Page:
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The Easiest Camping Rice Recipe

by Olivia

Is rice a good camping food?

Rice is an excellent choice of camping food because of its versatility and non-perishable nature. It’s also a cost effective way to feed the hoards of hungry campers and generally liked by everyone. Whether you are cooking a curry in the dutch oven, you need a side for barbeque meat and salad, or even a hearty dessert, rice is a great choice for camping food. Read on to learn my easy camping rice recipe for beginners!

In it’s basic uncooked form, rice is super affordable and I love that it doesn’t need to be kept cold. If you are thinking of pre-cooking rice for your trip, be warned that it can be susceptible to growing bacteria that can make you really ill. You can, however, buy par-cooked rice that has been vacuum sealed for freshness and will finish cooking in a few minutes if you stir it through a hot curry or a stew.

What is the best way to use rice when camping?

If you have easy access to water and cooking pots, I recommend taking uncooked rice with you. The par-cooked packaged stuff is fantastic if you’re hiking and don’t want to carry much cooking equipment but works out a little pricey if you’re feeding a larger group.

I’m a huge planner when it comes to camping food. It reduces waste and is the most efficient way to pack only what you need. I find the best way to cook rice when camping is to make a big batch first and have it as a side with barbequed meat. This usually means skewers or with chicken or lamb that I’ve covered in tandoori paste, but whatever takes your fancy!

I pop my leftover rice in a sealed container or zip lock bag and keep it chilled overnight. Remember what I said earlier about the risk of bacteria growing in cooked rice when it’s stored – you don’t want to go keeping leftovers for too long!

Depending on how much is left, the leftover rice can be used cold with some tinned corn and beans to knock up a tasty rice salad the next day, stirred through a curry or stew to heat up in whatever is already cooking away on the stove or even baked into a delicious rice pudding for dessert!

easy camping rice recipe

How to cook rice over a campfire

In this modern age of rice cookers, the simple art of making boiled rice over the stove has been lost! It is pretty straight forward when you know what you’re doing! If you’re cooking rice on a campfire, you need to get your firepit cranking before you want to start cooking, so you have some nice hot coals to work with. Alternatively, you could use a camping tripod to suspend your pot over the heat.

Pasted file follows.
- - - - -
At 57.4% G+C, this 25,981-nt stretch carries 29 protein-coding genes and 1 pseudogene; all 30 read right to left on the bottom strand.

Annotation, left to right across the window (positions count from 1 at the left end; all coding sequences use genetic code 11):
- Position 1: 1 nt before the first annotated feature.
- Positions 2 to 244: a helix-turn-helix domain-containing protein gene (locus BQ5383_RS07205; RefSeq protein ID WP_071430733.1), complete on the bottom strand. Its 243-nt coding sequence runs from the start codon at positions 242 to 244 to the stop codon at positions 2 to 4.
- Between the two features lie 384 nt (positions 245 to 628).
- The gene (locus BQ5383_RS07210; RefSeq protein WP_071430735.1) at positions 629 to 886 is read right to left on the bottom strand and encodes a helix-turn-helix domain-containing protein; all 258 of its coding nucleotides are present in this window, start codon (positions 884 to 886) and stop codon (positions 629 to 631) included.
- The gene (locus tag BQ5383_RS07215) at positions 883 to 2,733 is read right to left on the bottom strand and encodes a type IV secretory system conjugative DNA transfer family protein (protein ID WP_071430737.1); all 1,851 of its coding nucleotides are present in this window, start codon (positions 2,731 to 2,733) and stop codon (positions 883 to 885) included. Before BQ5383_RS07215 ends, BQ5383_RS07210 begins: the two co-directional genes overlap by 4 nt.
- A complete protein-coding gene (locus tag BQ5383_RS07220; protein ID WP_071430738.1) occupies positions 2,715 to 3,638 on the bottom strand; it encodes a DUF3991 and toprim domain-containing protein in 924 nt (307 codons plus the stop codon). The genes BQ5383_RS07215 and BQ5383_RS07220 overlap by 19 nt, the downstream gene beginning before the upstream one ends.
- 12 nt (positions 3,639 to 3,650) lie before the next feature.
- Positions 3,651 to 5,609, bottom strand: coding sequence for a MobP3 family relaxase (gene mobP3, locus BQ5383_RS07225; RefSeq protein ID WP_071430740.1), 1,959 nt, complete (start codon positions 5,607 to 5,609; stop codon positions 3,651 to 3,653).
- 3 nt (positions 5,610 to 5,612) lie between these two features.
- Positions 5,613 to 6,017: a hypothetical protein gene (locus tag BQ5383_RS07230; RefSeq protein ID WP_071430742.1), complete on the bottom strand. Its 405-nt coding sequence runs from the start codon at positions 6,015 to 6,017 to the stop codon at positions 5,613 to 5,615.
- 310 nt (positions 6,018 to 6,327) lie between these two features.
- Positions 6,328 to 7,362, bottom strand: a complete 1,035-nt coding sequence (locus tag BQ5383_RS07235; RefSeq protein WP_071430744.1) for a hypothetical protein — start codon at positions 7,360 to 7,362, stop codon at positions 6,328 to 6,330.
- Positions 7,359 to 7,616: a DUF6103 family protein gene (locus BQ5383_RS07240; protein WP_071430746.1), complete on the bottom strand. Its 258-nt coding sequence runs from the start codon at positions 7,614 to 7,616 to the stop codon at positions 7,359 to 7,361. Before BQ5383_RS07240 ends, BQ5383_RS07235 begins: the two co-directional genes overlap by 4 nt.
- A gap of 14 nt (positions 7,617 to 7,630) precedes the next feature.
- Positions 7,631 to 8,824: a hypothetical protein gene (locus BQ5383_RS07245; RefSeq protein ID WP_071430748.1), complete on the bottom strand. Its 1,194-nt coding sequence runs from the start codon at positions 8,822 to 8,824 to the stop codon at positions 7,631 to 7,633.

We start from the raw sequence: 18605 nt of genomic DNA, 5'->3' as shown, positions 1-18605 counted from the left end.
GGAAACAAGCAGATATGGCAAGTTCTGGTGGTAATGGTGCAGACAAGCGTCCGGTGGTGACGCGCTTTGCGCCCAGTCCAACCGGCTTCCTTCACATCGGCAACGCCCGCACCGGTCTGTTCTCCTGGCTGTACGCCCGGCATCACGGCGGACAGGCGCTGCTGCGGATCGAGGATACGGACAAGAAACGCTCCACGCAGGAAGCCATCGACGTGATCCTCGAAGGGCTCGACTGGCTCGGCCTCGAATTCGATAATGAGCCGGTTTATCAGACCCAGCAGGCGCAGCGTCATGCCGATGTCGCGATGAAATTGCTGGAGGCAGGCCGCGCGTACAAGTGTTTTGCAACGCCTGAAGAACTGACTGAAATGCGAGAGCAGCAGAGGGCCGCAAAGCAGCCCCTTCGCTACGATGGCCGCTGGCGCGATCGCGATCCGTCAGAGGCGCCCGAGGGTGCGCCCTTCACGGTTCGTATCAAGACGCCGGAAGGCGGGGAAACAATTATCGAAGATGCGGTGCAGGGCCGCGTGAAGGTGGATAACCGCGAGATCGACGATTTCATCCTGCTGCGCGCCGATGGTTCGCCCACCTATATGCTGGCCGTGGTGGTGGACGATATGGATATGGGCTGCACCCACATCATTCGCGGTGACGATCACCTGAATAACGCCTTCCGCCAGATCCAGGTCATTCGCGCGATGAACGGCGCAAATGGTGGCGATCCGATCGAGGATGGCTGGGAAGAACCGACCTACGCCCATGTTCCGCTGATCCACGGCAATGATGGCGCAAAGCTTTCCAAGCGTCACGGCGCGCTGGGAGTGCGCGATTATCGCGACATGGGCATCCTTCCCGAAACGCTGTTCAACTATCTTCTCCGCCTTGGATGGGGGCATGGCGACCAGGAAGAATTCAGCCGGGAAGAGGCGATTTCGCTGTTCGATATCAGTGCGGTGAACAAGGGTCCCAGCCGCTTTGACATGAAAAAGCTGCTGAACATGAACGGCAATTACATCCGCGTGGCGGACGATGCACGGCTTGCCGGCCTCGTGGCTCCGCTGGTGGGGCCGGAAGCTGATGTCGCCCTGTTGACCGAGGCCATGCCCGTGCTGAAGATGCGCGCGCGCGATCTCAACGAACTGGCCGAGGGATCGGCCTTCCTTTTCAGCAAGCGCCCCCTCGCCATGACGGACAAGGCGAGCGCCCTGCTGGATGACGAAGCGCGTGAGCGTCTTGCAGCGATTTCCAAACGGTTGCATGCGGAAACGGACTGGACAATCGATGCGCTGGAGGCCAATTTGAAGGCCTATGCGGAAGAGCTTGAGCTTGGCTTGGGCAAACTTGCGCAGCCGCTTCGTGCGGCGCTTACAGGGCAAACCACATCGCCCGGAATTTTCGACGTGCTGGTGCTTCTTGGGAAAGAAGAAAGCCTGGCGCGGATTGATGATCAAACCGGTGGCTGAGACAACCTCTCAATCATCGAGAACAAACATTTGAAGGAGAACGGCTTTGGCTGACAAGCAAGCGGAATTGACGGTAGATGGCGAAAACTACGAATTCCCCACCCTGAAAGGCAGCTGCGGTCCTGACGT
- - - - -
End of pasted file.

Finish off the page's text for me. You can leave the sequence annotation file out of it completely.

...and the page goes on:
You will need:

  1. 1 cup of rice to 2 cups of water. If using brown or black rice, you may need to add more liquid and be prepared for it to take 3 times as long to cook! (I recommend rinsing your uncooked rice first if you have running water available, but it’s not essential).
  2. A pinch of salt and a knob of butter
  3. A lidded pot or a dutch oven. (PS: Don’t forget heat proof gloves or a lid lifting tool!)

Here’s my Easy Camping Rice Recipe: cooking rice on a campfire

  1. Put 1 cup of rice to 2 cups of water in the pot, along with a pinch of salt.
  2. Secure the lid and get onto high heat until your water begins to boil rapidly.
  3. As soon as your water is boiling, move the pot to the lowest heat possible, but do not remove the lid!
  4. Allow to simmer on the outer coals or the edge of the heat source for 10-15 minutes, rotating the pot for even heat, but keep the lid on.
  5. Remove from the heat and keep the lid on, leaving the rice to absorb any remaining liquid for a further 10 minutes.
  6. When you do lift the lid, stir through a little knob of butter.

The best rice for hiking or backpacking:

If you’re on foot, you are carrying minimal cooking equipment and par-cooked or precooked, packaged rice can be a brilliant meal. For packaged rice that is completely precooked, it can be enjoyed cold with tuna, beans, salad or eaten straight from the pouch with a little soy sauce or your condiment of choice. The par-cooked rice with soften up if mixed in to any hot meal that has a little liquid in it, such as soup, stew or curry.

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